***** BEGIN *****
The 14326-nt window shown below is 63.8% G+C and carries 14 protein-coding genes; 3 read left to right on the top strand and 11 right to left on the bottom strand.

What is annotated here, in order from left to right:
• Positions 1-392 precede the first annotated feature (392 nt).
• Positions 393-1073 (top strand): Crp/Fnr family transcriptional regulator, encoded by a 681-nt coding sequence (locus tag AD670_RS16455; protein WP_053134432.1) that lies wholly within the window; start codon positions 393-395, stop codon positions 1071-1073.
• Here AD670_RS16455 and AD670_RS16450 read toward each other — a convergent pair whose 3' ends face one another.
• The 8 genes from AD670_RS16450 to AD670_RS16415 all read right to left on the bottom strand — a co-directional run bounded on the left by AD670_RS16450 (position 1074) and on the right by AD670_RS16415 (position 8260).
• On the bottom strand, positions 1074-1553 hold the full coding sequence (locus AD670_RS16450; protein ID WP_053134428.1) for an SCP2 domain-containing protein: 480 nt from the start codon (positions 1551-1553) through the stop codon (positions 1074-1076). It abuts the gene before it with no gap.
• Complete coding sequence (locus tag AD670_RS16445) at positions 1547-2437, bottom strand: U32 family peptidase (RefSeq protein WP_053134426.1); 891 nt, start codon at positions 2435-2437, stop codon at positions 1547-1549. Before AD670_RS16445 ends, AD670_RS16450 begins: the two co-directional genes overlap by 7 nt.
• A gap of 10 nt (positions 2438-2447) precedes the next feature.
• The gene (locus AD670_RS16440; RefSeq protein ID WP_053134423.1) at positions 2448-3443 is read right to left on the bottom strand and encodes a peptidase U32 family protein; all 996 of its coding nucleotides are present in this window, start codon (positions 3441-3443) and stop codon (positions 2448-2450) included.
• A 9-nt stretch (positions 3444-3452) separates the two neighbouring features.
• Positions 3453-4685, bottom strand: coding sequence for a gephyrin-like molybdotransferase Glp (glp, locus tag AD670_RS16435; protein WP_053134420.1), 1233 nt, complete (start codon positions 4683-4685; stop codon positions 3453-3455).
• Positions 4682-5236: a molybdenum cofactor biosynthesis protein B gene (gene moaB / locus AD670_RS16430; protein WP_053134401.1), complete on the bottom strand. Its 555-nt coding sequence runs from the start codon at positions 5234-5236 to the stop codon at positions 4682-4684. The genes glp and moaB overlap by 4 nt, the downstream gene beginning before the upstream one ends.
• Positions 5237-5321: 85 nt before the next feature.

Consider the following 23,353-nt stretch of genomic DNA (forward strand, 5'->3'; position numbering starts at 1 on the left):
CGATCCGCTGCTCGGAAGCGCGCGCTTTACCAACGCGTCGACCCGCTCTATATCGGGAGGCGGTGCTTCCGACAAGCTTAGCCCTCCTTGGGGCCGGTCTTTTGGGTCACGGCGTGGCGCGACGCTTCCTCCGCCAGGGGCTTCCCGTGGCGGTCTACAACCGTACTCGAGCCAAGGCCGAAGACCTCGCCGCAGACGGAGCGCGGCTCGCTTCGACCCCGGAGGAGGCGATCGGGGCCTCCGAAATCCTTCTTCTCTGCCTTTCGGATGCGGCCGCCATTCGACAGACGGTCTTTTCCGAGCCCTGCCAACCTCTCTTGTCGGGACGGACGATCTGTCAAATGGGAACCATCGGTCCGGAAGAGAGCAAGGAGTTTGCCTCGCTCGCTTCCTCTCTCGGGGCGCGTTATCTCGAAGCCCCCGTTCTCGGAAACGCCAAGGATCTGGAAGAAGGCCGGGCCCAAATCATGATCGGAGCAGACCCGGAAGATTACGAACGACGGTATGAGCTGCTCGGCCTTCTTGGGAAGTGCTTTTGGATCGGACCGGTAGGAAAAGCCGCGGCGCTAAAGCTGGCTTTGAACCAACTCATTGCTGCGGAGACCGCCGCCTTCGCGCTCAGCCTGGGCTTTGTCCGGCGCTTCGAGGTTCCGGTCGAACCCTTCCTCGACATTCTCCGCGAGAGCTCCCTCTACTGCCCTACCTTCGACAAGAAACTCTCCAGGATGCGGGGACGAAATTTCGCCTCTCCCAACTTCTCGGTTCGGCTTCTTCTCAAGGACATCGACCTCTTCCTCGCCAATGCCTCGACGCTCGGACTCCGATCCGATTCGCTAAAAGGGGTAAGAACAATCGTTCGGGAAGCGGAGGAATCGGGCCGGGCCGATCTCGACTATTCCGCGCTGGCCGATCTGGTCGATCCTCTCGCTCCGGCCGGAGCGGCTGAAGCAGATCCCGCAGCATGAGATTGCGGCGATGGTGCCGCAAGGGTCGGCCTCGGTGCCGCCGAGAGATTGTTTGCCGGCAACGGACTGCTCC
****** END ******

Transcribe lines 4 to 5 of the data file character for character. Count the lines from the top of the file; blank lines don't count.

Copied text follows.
• Positions 393-1073 (top strand): Crp/Fnr family transcriptional regulator, encoded by a 681-nt coding sequence (locus tag AD670_RS16455; protein WP_053134432.1) that lies wholly within the window; start codon positions 393-395, stop codon positions 1071-1073.
• Here AD670_RS16455 and AD670_RS16450 read toward each other — a convergent pair whose 3' ends face one another.